The many faces of DISTINCT in PostgreSQL

3 powerful uses of DISTINCT in PostgreSQL.

Haki Benita
May 11, 2017 · 7 min read

For a better reading experience, check out this article on my website.

I started my programming career as an Oracle DBA. It took a few years but eventually I got fed up with the corporate world and I went about doing my own thing.

When I no longer had the comfy cushion of Oracle enterprise edition I discovered PostgreSQL. After I gotten over not having proper partitions and MERGE statement (aka UPSERT) I found some nice unique features in PostgreSQL. Oddly enough, a lot of them contained the word DISTINCT.

Duplication is scary (The shining, 1980)


I created a simple Employee table with name, department and salary using mock data from this site:

SELECT DISTINCT eliminates duplicate rows from the result.

The simplest use of distinct is, for example, to get a unique list of departments:

(easy CS students, I know it’s not normalized…)

We can do the same thing with group by

but we are talking about DISTINCT.


A classic job interview question is finding the employee with the highest salary in each department.

This is what they teach in the university:

Legal has two employees with the same high salary. Depending on the use case, this query can get pretty nasty.

If you graduated a while back, you already know a few things about databases and you heard about analytic and window functions, you might do this:

The result is the same without the duplicates:

Up until now, this is what I would have done.

Now for the real treat, PostgreSQL has a special nonstandard clause to find the first row in a group:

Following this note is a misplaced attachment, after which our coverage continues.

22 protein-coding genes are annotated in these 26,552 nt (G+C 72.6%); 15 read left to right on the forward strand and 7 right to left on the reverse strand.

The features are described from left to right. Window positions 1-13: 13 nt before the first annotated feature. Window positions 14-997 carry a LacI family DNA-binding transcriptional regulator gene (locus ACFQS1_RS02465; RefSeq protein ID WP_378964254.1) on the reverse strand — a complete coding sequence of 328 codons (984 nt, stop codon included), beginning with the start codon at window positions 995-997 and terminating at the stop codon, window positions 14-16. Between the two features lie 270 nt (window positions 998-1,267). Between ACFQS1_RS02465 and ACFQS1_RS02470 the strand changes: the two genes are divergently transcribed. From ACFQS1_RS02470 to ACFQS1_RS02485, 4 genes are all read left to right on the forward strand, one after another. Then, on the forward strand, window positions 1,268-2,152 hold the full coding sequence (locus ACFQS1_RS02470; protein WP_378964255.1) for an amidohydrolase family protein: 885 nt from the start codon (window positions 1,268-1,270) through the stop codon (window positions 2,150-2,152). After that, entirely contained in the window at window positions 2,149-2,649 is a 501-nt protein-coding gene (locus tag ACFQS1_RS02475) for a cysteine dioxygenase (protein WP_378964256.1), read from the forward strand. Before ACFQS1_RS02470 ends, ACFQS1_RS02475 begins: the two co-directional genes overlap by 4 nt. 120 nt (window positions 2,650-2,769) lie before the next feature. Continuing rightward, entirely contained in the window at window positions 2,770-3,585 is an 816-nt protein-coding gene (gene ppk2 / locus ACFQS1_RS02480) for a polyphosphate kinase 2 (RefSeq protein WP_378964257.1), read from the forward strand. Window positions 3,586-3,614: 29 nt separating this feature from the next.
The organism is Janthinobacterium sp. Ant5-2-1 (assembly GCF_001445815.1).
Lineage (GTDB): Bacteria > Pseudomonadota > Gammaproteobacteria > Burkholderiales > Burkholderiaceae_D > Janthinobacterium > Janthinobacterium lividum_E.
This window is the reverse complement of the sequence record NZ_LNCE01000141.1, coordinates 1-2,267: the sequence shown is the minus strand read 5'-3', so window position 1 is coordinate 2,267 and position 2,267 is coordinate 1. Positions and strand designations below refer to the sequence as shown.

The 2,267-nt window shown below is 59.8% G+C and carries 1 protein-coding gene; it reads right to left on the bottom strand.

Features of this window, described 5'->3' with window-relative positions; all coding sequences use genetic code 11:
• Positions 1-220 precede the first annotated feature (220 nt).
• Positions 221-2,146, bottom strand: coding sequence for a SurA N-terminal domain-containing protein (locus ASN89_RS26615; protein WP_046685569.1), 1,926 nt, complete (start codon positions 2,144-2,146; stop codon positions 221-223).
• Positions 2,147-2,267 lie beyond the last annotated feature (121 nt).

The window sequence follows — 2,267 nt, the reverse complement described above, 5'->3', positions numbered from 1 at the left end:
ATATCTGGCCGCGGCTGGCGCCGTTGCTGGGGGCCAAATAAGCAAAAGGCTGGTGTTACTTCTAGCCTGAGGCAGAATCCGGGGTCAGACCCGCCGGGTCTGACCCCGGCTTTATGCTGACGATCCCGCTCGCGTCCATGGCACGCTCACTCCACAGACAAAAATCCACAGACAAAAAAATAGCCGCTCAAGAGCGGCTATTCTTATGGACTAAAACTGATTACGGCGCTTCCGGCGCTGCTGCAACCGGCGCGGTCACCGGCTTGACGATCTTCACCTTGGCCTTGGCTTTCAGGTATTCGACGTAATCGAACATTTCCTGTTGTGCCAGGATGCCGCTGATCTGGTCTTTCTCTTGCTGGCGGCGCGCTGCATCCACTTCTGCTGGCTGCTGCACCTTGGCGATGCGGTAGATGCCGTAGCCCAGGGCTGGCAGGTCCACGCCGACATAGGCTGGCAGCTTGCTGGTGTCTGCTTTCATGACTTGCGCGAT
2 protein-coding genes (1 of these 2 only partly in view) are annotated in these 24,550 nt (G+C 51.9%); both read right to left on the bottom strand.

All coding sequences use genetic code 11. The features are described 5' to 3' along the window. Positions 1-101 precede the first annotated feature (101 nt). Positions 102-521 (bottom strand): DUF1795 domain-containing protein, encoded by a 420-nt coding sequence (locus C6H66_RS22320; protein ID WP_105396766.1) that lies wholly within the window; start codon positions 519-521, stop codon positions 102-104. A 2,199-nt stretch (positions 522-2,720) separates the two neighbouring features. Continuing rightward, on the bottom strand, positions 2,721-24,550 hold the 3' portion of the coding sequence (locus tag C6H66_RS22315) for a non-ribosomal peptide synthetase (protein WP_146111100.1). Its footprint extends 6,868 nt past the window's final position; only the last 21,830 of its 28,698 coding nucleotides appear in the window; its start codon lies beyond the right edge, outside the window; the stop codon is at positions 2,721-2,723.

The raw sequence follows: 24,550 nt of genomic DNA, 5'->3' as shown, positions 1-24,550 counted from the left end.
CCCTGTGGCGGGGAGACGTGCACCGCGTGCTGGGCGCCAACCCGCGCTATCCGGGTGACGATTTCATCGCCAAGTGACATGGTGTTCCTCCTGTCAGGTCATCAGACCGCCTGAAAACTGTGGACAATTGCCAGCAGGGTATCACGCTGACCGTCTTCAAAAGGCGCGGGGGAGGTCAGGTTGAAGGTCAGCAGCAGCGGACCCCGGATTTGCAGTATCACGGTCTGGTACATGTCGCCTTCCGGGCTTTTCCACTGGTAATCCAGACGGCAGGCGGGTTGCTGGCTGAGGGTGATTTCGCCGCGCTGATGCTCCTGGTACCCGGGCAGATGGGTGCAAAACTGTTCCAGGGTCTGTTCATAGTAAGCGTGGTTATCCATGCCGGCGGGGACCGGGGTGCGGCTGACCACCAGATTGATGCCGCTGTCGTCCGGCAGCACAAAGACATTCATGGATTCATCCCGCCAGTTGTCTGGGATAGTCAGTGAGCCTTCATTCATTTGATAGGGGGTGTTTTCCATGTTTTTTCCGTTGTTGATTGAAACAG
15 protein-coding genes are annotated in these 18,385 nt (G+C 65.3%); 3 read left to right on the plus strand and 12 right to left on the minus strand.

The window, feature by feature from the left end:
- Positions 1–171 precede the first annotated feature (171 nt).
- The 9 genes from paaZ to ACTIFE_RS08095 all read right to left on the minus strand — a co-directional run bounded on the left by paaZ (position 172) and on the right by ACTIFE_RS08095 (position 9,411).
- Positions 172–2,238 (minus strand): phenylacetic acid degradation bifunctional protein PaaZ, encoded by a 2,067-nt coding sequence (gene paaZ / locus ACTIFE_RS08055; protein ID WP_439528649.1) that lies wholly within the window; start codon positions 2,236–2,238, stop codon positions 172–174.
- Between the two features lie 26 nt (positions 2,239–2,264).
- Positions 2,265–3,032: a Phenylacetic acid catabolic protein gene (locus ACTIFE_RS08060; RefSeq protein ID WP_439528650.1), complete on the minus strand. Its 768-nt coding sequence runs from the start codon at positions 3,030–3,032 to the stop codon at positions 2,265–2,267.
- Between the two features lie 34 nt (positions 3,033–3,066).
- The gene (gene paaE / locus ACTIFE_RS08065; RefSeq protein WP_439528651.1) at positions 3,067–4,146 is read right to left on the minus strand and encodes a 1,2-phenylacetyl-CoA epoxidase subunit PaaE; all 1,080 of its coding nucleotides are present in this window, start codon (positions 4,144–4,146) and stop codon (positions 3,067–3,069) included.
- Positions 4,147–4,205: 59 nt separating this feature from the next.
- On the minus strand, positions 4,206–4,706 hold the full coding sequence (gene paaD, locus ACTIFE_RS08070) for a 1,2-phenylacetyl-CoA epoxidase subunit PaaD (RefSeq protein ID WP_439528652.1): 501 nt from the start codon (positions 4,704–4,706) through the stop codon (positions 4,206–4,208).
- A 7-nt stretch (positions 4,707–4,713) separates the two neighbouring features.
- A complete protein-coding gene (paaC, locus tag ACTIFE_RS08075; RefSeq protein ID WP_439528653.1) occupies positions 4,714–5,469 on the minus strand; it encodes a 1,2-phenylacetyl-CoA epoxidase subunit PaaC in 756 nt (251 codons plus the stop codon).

This is wild! Why nobody told me this is possible?

The docs explain DISTINCT ON:

SELECT DISTINCT ON ( expression [, …] ) keeps only the first row of each set of rows where the given expressions evaluate to equal

And the reason I haven’t heard about it is:

Nonstandard Clauses
DISTINCT ON ( … ) is an extension of the SQL standard.

PostgreSQL does all the heavy lifting for us. The only requirement is that we ORDER BY the field we group by (department in this case). It also allows for “grouping” by more than one field which only makes this clause even more powerful.


Comparing values in SQL can result in three outcomes — true, false or unknown:

The result of comparing NULL with NULL using equality (=) is UNKNOWN (marked as NULL in the table).

In SQL 1 = 1 and NULL IS NULL but NULL != NULL.

It’s important to be aware of this subtlety because comparing nullable fields might yield unexpected results.

The full condition to get either true or false when comparing nullable fields is:

And the result:

This is the result we want but it is very long. Is there a better way?

PostgreSQL implements the SQL standard for safely comparing nullable fields:

PostgreSQL wiki explain IS DISTINCT FROM:

IS DISTINCT FROM and IS NOT DISTINCT FROM … treat NULL as if it was a known value, rather than a special case for unknown.

Much better — short and verbose.

  • MySQL — a special operator <=> with similar functionality.
  • Oracle — Provide a function called LNNVL to compare nullable fields (good luck with that…).
  • MSSQL — Couldn’t find a similar function.


ARRAY_AGG was one of the major selling points of PostgreSQL when I was transitioning from Oracle.

ARRAY_AGG aggregates values into an array:

I find ARRAY_AGG useful mostly in the CLI for getting a quick view of the data, or when used with an ORM.

PostgreSQL took it the extra mile and implemented the DISTINCT option for this aggregate function as well. Using DISTINCT we can, for example, quickly view the unique salaries in each department:

We can immediately see that everyone in the support department are making the same salary.

  • MySQL — Has a similar function called GROUP_CONCAT.
  • Oracle — Has an aggregate function called ListAgg. It has no support for DISTINCT. Oracle introduced the function in version 11.2 and up until then the world wide web was filled with custom implementations.
  • MsSQL — The closest I found was a function called STUFF that accepts an expression.

Take away

The only take away from this article is that you should always go back to the basics!


Keeping developers informed.

Haki Benita

Written by

Full Stack Developer, Team Leader, Independent. More from me at


Keeping developers informed.

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